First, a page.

WHILE some in the US have been exercising their democratic right, I've been exercising.
But, unlike a sore loser who refuses to admit defeat, my activities have not been calculated.
I've become an accidental exerciser.
As I would rarely elect to do a structured regime of strenuous regular activity, any sort of accidental motion is not a bad thing.
It's exercising by default. But let's be clear, there's nothing fraudulent about it.
It all counts.
My seamless regime is so amazing that I'm calling it revolutionary.
I saw the light at the supermarket this week when, for the millionth time, I realised that I'd left my reusable bags in the car.
But I'm well trained in this particular accidental exercise. Here's the drill: 1. Enter the supermarket. 2. Swear when I realise I've forgotten the bags. 3. Mentally argue with myself about whether I should just carry on and buy another bag at the checkout. 4. Inevitably listen to the voice that reminds me not to be a lazy bugger. 5. Put back the trolley, which I've just thoroughly cleaned with sanitiser. 6. Stomp back to the car. 7. Dig out an eco-bag from a pile at least 20 in the boot. 8. Slam down the boot lid. 9. Stomp back to the starting line. 10. Wonder whether it is too early to visit the bottle shop.
But, this week, the rules changed slightly. When I made it back to the supermarket I pulled out the ubiquitous trolley with a dodgy wheel. Powered by an adrenaline rush worthy of Nick Kyrgios, I laid the slipper into the wheel. The blow was delivered with such serious intent that the trolley fell into line and wisely decided to be a team player.
The crowd in my head went wild. They knew it was a personal best.
When I was rolling again I was a bit breathless. But not in a "get me a doctor" way. It was more "get me a Gatorade". I don't know how many calories I burnt in my brief burst of activity, but I reasoned it would be close to what Cathy Freeman churned through in the Sydney Olympics' 400m final.
But my medal would have to wait as another challenge loomed. I know this event as the minor marathon. I compete in it every few days.
You see, somehow I always forget where I park my car. Even though I had managed to find it in the earlier eco-bag heat, that was a good hour ago. I exited the supermarket with a full trolley and started the gruelling circuit. Sometimes I compete at the elite level, which involves a multi-storey car park.
Then there are the extra calories burned when I try to open the door to the car, have no idea why it doesn't unlock, walk around it a few times before realising it's not my car. This is followed by a swift escape before someone calls the police.
I know I have raised a few eyebrows with what may seem like a worrying level of forgetfulness. Yes, I am a bit absent-minded, but, like other elite accidental exercisers these days, I have a lot on my mind.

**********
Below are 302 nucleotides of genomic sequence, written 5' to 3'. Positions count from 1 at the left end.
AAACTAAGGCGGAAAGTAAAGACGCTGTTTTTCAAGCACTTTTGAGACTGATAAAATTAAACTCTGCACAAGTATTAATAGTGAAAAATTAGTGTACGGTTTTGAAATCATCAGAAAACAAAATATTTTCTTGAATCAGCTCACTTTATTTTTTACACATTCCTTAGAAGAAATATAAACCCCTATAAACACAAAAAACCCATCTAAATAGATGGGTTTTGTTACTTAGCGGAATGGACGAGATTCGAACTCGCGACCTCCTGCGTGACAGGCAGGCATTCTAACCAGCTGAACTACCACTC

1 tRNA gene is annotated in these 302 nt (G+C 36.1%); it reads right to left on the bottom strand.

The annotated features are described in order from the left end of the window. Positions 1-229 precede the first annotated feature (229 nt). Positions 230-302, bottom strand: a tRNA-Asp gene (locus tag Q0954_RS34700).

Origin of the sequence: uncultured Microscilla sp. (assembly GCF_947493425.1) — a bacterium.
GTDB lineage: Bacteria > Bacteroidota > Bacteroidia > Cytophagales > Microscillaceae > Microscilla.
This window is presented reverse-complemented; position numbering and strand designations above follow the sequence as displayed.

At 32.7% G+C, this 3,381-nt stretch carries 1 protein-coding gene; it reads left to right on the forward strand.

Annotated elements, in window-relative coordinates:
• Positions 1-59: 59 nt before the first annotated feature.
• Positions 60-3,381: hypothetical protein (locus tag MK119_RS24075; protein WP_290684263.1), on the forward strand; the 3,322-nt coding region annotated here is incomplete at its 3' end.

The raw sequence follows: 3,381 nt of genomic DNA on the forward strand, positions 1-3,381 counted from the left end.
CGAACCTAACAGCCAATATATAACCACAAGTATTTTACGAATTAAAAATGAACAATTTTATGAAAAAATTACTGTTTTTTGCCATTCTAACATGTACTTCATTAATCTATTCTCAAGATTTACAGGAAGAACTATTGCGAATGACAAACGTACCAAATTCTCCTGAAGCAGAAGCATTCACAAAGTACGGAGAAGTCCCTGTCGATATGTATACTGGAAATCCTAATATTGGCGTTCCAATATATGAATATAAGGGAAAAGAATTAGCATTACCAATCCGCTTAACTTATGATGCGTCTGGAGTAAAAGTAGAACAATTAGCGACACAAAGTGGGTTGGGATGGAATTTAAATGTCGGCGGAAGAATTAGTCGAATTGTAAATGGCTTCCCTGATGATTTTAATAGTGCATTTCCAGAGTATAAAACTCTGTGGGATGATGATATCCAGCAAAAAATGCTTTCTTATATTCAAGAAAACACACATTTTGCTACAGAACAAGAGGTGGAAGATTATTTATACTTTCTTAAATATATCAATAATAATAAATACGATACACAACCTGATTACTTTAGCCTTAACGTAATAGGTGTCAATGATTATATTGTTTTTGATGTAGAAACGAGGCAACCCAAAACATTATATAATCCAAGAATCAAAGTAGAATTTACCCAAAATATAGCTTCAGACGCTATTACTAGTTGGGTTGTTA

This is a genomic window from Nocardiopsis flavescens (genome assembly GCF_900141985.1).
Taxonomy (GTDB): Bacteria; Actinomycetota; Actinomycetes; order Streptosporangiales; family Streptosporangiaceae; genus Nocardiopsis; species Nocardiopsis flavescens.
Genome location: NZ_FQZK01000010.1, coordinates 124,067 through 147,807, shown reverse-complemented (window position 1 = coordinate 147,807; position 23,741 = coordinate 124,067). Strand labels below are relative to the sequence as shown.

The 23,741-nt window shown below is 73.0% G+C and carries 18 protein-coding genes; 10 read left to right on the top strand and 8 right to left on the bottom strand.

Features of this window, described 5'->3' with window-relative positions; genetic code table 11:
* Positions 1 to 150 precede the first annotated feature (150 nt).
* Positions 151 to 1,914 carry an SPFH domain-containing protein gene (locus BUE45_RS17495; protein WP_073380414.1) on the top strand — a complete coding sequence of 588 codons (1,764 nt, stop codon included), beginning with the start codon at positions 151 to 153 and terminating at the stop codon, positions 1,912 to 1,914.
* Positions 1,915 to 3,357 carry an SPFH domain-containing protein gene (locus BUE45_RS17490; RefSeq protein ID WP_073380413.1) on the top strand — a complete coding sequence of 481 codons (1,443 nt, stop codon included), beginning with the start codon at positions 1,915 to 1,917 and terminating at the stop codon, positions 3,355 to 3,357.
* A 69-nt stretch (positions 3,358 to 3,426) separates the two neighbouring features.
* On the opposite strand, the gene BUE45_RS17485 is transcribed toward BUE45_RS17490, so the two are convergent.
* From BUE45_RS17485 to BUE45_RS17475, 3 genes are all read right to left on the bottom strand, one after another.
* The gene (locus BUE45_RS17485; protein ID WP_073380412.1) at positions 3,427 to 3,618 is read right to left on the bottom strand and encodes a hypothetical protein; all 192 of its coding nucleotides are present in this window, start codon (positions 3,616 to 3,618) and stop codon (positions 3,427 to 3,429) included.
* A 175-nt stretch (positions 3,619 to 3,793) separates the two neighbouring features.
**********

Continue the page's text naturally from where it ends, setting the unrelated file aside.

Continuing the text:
Recently I added a new sport to my repertoire. It's been inspired by the modern skills of AFL star Dustin Martin and ye olde running the gauntlet.
Richmond's "Dusty" is known for his "don't argue" manoeuvre, which involves him powering past any player who is invading his personal space while using his arm like a flamethrower.
I unleashed my don't argue this week while running the gauntlet of some charity guilters who had set up a roadblock in the shopping centre.
You have to be as sharp as an SAS soldier these days as you can easily be ensnared in this sticky guilt trap.
You know you are in trouble when you hear an earnest question such as "do you care about animal cruelty?" or "do you know what alternatives there are to that plastic bag you are carrying?" or maybe "do you care about political prisoners?"
Sometimes these wily guilters use undercover tactics. The other day I found myself grappling with a kangaroo puppet that suddenly popped up behind a cardboard sign. While nodding its cute little head, it asked me to stop and think about how I could help endangered species. Before Synthetic Skippy could utter "does the slaughter of Aussie icons upset you?" I shut it down with a (non-contact) don't argue and a powerful sidestep.
The crowd in my head went wild.
They knew it was a personal best.
But, like anyone in the A-Team (Accidental Team), I can't afford to rest on my laurels. Tomorrow is another day. There will always be another trolley to tackle, more don't argues to unleash.
I'm already mentally preparing for my next endurance event: negotiating the steel fencing maze outside Bunnings.
If I make it to the hand-sanitising station without passing out, I'll be home and hosed. It will be another breath-taking effort from this accidental exerciser.
At the end there will be no medal, just a cheery "thanks for coming" from the bloke at the exit before I proudly front up to be presented with a sausage sanga.
I think you'd agree that accidental exercising is a winning combo.
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